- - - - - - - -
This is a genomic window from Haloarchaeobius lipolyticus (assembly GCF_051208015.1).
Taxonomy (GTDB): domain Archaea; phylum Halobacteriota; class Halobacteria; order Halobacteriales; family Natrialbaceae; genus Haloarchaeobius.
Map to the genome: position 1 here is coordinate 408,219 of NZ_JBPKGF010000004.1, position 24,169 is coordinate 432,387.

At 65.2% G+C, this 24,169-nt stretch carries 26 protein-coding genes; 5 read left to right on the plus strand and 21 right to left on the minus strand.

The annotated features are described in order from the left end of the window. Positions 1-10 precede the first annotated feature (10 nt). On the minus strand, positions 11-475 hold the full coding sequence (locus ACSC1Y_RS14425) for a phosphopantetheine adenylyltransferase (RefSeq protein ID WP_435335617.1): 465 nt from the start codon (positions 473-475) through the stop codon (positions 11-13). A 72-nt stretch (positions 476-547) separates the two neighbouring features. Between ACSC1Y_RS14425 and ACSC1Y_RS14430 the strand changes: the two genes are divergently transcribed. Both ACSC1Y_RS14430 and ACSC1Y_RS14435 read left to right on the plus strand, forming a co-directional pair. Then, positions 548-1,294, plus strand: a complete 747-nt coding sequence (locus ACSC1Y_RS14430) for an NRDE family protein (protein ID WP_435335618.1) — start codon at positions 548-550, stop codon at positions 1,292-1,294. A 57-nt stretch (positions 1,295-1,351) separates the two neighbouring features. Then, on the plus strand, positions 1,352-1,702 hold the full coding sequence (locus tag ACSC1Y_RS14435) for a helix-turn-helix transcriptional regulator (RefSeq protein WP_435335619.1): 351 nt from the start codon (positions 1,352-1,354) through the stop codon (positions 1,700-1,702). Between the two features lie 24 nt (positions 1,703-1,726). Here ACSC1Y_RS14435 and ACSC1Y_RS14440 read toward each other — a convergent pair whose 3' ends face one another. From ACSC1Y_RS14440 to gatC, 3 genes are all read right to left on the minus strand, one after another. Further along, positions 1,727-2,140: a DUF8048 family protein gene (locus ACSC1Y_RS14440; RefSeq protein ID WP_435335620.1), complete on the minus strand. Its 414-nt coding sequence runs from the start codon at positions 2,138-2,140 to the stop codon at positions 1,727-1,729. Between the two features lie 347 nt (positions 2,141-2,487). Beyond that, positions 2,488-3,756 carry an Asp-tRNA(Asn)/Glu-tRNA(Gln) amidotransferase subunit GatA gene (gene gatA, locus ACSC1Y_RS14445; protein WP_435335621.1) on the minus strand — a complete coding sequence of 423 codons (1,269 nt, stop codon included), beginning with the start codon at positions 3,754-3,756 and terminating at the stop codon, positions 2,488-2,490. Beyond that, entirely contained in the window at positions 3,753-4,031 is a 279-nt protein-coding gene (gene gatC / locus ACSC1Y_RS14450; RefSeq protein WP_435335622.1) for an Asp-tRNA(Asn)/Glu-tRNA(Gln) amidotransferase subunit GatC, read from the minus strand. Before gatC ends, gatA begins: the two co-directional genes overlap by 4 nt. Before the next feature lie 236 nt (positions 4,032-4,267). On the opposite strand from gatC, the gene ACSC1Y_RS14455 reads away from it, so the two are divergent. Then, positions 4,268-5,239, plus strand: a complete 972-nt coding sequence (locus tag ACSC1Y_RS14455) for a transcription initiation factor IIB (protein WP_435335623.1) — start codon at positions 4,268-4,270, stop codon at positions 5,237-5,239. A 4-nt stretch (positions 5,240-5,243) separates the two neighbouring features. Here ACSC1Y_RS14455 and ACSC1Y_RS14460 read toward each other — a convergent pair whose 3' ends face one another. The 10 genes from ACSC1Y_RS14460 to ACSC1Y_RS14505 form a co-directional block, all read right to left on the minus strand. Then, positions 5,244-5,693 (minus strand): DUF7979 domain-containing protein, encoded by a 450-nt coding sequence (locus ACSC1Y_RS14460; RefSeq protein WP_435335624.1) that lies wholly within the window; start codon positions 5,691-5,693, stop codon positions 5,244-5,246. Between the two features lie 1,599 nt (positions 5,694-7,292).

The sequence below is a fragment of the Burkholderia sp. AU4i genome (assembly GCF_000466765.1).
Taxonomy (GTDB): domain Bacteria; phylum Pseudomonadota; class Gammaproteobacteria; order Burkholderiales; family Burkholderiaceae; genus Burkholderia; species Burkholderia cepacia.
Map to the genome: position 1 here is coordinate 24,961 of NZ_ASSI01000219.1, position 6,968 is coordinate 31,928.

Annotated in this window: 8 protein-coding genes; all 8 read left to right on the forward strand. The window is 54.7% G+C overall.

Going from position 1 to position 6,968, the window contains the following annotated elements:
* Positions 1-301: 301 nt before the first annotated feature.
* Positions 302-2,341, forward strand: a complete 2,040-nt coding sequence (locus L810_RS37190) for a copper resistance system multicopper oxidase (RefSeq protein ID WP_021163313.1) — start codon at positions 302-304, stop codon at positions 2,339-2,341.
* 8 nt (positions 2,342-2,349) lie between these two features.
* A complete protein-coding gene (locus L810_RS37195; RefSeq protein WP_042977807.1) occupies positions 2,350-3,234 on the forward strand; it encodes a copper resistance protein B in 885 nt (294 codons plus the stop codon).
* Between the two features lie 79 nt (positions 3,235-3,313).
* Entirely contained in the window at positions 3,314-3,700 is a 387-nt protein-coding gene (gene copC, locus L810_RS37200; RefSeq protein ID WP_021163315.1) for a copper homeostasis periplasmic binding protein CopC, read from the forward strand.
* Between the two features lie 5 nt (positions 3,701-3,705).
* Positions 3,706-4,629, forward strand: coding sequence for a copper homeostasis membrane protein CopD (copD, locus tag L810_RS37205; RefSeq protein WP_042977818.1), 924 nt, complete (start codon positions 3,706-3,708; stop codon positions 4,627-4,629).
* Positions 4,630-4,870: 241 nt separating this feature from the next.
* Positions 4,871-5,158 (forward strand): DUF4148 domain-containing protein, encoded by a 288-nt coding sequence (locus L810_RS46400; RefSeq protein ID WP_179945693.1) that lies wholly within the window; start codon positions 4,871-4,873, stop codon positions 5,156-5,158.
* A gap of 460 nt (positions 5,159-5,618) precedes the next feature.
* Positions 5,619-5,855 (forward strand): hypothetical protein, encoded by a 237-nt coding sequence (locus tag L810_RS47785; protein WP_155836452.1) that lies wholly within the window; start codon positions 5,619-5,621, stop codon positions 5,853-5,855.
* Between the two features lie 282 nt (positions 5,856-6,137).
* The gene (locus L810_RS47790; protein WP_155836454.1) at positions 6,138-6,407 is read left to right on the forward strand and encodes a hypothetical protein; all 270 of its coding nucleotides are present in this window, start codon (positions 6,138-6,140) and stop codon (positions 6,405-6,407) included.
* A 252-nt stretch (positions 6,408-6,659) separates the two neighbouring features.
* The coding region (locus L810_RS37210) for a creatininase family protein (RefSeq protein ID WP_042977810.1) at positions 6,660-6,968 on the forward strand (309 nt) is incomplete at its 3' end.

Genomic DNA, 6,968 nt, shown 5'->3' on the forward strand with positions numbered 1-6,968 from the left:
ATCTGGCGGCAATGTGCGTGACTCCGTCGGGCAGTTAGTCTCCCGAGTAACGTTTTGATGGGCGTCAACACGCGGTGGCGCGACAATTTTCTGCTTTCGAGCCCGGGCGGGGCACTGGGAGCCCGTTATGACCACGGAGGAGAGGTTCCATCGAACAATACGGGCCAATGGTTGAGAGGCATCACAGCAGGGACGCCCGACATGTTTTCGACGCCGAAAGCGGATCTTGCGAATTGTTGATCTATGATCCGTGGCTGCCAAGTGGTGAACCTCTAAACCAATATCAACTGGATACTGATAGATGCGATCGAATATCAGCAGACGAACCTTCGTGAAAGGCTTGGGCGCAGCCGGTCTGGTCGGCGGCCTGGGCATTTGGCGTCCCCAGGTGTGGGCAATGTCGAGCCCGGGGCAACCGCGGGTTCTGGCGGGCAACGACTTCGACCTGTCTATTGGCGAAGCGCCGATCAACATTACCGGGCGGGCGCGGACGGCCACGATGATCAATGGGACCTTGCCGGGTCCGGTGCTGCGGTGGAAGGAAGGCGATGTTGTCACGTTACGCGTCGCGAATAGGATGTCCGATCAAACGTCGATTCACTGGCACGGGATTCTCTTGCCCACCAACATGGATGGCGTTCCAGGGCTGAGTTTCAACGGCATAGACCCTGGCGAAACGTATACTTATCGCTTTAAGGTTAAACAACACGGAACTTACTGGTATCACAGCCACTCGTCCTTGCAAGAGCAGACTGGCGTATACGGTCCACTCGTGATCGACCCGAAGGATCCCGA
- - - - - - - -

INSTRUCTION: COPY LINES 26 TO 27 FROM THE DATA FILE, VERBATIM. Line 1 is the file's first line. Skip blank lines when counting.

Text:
* The coding region (locus L810_RS37210) for a creatininase family protein (RefSeq protein ID WP_042977810.1) at positions 6,660-6,968 on the forward strand (309 nt) is incomplete at its 3' end.

Genomic DNA, 6,968 nt, shown 5'->3' on the forward strand with positions numbered 1-6,968 from the left: